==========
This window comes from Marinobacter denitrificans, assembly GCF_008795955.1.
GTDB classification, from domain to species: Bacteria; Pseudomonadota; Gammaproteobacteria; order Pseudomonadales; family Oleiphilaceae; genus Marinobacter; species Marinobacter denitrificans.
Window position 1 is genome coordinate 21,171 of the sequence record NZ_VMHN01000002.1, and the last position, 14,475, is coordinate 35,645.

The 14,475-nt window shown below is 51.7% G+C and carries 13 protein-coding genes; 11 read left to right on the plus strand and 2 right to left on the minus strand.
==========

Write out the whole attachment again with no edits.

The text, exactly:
This window comes from Marinobacter denitrificans, assembly GCF_008795955.1.
GTDB classification, from domain to species: Bacteria; Pseudomonadota; Gammaproteobacteria; order Pseudomonadales; family Oleiphilaceae; genus Marinobacter; species Marinobacter denitrificans.
Window position 1 is genome coordinate 21,171 of the sequence record NZ_VMHN01000002.1, and the last position, 14,475, is coordinate 35,645.

The 14,475-nt window shown below is 51.7% G+C and carries 13 protein-coding genes; 11 read left to right on the plus strand and 2 right to left on the minus strand.